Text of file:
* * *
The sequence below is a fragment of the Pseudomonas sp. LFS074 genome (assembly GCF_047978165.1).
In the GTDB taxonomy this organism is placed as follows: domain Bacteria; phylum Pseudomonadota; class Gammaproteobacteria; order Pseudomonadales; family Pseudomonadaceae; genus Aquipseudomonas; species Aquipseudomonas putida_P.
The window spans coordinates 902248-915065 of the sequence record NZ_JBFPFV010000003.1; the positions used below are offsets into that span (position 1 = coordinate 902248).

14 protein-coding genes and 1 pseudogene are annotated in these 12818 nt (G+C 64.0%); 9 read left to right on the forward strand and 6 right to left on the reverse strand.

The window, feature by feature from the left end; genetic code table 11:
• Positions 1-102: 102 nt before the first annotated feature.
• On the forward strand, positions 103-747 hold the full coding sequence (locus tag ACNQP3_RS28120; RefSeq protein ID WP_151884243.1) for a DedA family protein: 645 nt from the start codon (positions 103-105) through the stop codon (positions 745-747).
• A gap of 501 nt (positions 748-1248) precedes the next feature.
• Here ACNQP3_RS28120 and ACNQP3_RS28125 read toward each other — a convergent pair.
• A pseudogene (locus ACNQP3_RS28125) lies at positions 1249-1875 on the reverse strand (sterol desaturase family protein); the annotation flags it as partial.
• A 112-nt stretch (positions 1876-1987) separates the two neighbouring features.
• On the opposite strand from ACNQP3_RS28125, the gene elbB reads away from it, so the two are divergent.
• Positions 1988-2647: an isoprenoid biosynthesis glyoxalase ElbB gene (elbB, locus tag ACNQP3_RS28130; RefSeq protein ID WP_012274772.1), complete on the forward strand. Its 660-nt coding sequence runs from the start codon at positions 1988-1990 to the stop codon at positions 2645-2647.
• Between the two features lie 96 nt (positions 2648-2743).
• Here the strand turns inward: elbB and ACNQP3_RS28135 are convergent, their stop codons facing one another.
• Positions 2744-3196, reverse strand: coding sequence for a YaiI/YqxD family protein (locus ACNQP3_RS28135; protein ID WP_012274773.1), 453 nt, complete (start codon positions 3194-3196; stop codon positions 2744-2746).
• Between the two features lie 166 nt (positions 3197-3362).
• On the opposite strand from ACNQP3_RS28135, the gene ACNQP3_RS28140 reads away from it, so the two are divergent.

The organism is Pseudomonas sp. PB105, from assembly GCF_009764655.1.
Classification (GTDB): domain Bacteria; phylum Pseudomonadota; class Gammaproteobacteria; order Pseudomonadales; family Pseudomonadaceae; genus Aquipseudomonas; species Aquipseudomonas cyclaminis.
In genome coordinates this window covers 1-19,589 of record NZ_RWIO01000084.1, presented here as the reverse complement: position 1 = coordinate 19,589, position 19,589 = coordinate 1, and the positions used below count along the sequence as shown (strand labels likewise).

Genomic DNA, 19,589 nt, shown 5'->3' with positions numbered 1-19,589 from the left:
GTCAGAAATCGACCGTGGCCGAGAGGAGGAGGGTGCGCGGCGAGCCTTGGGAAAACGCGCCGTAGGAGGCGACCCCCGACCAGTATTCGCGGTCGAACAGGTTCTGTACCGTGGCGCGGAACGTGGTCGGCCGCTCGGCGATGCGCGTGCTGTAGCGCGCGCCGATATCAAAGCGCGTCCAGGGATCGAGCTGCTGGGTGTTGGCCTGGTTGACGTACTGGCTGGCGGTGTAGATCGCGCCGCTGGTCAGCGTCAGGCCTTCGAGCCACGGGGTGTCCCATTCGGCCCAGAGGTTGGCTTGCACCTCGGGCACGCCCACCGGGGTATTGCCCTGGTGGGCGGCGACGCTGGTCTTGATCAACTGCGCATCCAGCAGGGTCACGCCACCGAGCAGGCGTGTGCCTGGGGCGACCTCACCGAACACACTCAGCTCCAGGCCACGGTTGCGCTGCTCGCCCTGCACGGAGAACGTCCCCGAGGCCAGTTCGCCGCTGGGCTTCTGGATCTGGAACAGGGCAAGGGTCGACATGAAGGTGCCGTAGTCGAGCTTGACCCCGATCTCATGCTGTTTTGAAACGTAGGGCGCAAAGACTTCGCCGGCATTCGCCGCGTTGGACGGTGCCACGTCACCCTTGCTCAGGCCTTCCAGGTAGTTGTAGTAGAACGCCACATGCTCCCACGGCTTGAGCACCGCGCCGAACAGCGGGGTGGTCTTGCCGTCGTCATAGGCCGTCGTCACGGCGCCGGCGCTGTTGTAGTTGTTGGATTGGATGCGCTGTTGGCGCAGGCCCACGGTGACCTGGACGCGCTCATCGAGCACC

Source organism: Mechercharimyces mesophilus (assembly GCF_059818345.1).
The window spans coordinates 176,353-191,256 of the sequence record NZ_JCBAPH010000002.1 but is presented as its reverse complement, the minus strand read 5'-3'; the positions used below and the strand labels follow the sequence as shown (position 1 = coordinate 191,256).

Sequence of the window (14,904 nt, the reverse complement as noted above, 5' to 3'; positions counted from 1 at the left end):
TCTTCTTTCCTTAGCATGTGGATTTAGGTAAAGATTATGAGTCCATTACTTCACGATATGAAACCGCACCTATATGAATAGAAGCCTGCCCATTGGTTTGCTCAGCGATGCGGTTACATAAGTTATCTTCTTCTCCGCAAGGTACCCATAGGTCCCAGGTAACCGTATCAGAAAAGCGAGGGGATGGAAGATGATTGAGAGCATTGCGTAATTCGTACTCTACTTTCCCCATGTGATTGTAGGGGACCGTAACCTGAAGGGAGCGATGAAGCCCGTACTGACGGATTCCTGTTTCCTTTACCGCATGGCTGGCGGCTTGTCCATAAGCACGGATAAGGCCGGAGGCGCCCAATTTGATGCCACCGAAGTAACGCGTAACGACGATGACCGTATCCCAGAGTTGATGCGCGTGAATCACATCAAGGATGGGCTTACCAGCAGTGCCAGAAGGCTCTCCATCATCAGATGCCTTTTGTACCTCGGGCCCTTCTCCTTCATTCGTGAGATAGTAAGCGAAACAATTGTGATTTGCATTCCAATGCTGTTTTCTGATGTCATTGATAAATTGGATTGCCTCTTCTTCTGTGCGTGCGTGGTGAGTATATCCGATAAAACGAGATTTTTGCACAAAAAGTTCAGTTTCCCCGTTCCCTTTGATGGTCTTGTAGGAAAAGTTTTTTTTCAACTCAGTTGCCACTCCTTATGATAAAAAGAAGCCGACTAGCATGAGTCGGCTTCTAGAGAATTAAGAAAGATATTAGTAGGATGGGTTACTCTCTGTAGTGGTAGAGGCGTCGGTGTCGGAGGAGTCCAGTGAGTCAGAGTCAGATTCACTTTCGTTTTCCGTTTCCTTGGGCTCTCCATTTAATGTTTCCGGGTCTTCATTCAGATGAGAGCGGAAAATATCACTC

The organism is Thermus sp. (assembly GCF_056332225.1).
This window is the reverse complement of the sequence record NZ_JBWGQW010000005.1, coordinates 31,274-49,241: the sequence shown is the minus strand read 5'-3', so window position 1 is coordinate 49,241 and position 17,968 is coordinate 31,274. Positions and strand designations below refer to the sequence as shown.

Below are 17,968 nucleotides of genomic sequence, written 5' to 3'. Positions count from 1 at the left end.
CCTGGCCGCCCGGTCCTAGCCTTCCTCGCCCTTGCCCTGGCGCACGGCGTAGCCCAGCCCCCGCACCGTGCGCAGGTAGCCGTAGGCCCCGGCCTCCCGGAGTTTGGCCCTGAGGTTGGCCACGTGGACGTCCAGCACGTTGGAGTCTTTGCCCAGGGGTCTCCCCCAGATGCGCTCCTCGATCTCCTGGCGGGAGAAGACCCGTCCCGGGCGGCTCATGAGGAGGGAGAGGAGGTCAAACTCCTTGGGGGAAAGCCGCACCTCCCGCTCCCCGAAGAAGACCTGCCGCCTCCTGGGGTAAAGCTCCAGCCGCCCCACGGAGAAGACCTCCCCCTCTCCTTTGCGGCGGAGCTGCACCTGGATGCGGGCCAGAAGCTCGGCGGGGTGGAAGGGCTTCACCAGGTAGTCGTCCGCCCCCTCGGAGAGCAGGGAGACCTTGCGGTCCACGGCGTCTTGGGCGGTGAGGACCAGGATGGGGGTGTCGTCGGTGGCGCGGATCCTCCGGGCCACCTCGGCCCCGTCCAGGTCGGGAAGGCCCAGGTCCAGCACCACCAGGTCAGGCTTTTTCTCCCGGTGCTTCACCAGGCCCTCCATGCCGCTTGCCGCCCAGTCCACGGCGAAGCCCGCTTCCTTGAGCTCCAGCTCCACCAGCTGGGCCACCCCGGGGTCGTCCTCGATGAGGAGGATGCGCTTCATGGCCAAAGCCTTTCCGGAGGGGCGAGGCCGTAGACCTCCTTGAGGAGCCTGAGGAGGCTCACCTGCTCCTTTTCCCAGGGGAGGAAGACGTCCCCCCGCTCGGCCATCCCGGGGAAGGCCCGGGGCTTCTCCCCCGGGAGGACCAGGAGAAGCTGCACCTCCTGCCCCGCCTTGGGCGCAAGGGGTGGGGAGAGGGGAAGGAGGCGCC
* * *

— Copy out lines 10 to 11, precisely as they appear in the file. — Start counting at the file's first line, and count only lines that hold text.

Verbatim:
• A pseudogene (locus ACNQP3_RS28125) lies at positions 1249-1875 on the reverse strand (sterol desaturase family protein); the annotation flags it as partial.
• A 112-nt stretch (positions 1876-1987) separates the two neighbouring features.